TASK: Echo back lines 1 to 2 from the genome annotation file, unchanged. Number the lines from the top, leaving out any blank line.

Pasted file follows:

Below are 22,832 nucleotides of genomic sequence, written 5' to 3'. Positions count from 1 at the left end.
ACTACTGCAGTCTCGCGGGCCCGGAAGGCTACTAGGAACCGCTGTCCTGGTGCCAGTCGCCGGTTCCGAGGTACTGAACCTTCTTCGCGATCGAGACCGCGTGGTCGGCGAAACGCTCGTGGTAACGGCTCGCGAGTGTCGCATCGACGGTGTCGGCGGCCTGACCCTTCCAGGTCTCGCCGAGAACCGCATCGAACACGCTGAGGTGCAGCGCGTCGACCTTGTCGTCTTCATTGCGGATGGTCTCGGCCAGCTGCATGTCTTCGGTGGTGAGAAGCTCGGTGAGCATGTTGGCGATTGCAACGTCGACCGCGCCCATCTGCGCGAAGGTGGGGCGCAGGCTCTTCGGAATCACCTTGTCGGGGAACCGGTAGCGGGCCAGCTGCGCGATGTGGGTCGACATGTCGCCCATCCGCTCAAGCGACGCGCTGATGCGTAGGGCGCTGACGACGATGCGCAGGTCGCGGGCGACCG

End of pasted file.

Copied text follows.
Below are 22,832 nucleotides of genomic sequence, written 5' to 3'. Positions count from 1 at the left end.
ACTACTGCAGTCTCGCGGGCCCGGAAGGCTACTAGGAACCGCTGTCCTGGTGCCAGTCGCCGGTTCCGAGGTACTGAACCTTCTTCGCGATCGAGACCGCGTGGTCGGCGAAACGCTCGTGGTAACGGCTCGCGAGTGTCGCATCGACGGTGTCGGCGGCCTGACCCTTCCAGGTCTCGCCGAGAACCGCATCGAACACGCTGAGGTGCAGCGCGTCGACCTTGTCGTCTTCATTGCGGATGGTCTCGGCCAGCTGCATGTCTTCGGTGGTGAGAAGCTCGGTGAGCATGTTGGCGATTGCAACGTCGACCGCGCCCATCTGCGCGAAGGTGGGGCGCAGGCTCTTCGGAATCACCTTGTCGGGGAACCGGTAGCGGGCCAGCTGCGCGATGTGGGTCGACATGTCGCCCATCCGCTCAAGCGACGCGCTGATGCGTAGGGCGCTGACGACGATGCGCAGGTCGCGGGCGACCG